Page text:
Friday, September 16, 2016


When the weather is cool, this is a great dish to have.  It's Puerto Rican comfort food. Many years ago a friend of mine prepared this for me. I will always remember her for this dish and something she said to me while I was pregnant with my first child.  There I was, about 8 months pregnant and she says, "I think you are going to have a girl."

I said, "Oh, yeah, why's that?"

She said, "Because your baby is stealing your mojo."

I said, "What?!"

She said, "Baby girls take away your beauty!"  Yes, she said that!  Yes, she said that when I was in the throws of emotions from pregnancy! Yes, she was a friend.  A friend with no filter that is!

Finally, yes, she was right about the baby girl.  As for the mojo...

Hello cilantro, sprinkled all over the top!
Look at all that rice, covered in deliciousness!
Go on now, make this for yourself, it is delicious.  Find pigeon peas in the Goya section here in the States.  You can find them canned or dried.  I found dried ones at out Public Market.


1 medium chopped onion
1/2 cup sofrito*
1 cup tomato sauce or some fresh tomatoes
2 cups pigeon peas, cooked
1/4 cup  Manzanillo olives
1 tablespoon capers
1 teaspoon Adobo
1 -12 ounce can chicken broth
1 pound white rice, long grain
granulated garlic, to taste
salt and pepper to taste

In a Dutch oven or caldero cook the bacon until crispy. Remove and chop in small pieces.  Take out any excess bacon fat.  You want about a tablespoon or two to fry the onions.  Add them and cook until tender. Add sofrito for about 2 to 3 minutes. When you start to really smell it then add the bacon back, tomato sauce, drained beans, rice, Adobo and chicken broth.  Stir gently but thoroughly.  Add enough water to cover the rice, about 1 inch above rice line. (I find Daisy Martinez's tip of sticking your index finger into the mixture and touching the rice just at the top.  The water should be at the first knuckle joint in your finger.)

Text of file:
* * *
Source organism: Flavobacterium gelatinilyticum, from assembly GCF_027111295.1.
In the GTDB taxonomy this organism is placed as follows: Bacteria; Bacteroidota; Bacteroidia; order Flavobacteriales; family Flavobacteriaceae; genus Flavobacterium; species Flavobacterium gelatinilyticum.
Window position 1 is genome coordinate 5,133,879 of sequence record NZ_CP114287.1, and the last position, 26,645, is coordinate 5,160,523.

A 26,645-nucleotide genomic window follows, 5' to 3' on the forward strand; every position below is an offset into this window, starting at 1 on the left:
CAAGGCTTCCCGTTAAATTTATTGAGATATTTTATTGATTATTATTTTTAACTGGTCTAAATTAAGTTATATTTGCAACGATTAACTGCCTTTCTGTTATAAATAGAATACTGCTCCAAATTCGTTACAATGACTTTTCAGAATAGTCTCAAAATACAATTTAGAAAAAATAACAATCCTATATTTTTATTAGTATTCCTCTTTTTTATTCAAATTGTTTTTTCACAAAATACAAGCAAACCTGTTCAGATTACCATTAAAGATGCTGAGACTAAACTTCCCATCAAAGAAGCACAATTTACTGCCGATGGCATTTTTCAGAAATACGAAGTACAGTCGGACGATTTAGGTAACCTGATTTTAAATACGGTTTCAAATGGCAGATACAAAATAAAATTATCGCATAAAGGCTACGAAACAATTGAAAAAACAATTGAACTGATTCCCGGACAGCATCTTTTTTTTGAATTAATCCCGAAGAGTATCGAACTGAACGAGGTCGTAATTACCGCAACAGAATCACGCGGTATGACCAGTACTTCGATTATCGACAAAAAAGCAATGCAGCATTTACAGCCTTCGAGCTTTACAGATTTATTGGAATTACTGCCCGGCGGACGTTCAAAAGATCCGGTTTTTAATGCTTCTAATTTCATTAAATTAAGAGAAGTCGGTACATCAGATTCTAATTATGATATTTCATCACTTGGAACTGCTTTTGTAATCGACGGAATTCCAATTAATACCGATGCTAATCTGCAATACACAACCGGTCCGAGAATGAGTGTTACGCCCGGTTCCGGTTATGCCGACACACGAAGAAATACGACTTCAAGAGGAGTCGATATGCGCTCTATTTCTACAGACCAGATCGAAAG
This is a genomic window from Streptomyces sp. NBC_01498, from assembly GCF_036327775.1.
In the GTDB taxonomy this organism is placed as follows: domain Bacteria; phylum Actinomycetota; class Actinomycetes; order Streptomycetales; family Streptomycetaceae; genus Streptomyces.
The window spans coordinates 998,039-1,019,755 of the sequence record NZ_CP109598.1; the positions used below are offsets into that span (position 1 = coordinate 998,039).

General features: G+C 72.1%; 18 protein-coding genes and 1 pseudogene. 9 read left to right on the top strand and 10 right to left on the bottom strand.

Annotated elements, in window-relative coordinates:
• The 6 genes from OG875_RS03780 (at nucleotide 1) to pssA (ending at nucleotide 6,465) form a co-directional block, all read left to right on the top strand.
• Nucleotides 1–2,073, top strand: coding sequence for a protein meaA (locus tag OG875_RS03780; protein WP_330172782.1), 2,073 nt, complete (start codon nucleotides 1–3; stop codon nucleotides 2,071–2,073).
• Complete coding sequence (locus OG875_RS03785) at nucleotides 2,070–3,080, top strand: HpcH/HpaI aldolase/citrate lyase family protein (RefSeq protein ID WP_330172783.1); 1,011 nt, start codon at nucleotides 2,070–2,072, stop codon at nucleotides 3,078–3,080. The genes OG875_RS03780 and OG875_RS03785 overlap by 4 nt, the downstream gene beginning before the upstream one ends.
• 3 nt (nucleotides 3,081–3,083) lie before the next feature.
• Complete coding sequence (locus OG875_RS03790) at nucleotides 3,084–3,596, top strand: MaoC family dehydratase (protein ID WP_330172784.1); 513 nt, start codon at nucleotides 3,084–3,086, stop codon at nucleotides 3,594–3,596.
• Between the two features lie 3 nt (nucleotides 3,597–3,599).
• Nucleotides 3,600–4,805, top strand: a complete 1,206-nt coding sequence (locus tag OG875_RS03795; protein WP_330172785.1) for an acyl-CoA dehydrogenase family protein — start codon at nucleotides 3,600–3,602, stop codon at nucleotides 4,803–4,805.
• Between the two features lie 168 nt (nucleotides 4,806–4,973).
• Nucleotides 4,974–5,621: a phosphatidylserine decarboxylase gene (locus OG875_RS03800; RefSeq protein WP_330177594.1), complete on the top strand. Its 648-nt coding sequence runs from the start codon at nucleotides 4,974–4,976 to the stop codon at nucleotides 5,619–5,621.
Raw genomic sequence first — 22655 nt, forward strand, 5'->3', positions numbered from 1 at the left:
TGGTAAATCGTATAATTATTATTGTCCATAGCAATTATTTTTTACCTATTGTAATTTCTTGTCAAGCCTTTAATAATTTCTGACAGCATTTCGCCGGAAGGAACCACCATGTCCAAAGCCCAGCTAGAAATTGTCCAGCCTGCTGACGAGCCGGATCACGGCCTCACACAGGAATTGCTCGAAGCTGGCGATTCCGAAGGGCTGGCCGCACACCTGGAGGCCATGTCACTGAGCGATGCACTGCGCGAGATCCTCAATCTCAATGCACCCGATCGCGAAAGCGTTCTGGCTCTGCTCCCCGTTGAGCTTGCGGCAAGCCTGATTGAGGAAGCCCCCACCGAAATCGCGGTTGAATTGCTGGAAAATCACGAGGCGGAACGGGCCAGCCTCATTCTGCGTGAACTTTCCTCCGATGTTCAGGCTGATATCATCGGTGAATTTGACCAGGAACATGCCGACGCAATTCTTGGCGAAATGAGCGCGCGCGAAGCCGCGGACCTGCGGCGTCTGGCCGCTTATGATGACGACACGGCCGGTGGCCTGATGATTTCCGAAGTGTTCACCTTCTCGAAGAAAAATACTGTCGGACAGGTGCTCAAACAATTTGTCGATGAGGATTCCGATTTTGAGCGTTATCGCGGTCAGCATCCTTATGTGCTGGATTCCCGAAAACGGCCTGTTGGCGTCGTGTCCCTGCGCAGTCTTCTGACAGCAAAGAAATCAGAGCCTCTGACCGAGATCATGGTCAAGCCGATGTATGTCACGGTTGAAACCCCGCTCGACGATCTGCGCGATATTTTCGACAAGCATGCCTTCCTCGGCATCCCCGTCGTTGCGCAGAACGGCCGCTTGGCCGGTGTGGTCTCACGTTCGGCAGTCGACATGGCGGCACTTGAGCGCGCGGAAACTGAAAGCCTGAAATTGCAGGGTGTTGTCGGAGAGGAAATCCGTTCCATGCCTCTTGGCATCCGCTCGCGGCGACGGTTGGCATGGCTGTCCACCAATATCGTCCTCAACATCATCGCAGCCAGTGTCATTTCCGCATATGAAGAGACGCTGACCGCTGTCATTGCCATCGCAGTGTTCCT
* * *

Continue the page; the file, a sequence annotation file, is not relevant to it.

Bring to a boil and lower heat to a gentle simmer.  Cover and cook for about 35 to 45 minutes.  All the liquid should be absorbed. Serve with fresh cilantro as desired.

*Make your own sofrito:
You can freeze it in small portions and it is a great starter for so many soups. Recipe from Serious Eats

2 medium Spanish onions, cut into large chunks (about 2 cups)
4 cubanelle peppers, stemmed, seeded, and cut into large chunks (about 2 cups)
18 medium cloves garlic, peeled
1 large bunch cilantro, washed and roughly chopped (about 1 1/2 cups)
8 ajices dulces (if you can find it)
4 leaves of culantro (if you can find it)
4 ripe plum tomatoes, cored and cut into chunks (about 1 1/2 cups)
1 large red bell pepper, cored, seeded, and roughly chopped (about 1 1/2 cups)
Kosher salt

Grind garlic cloves first, then peppers and then onion. I find that when you add more liquid or more ingredients the garlic is hard to chop fine in the processor.  

While it is running drop in the rest of the ingredients.

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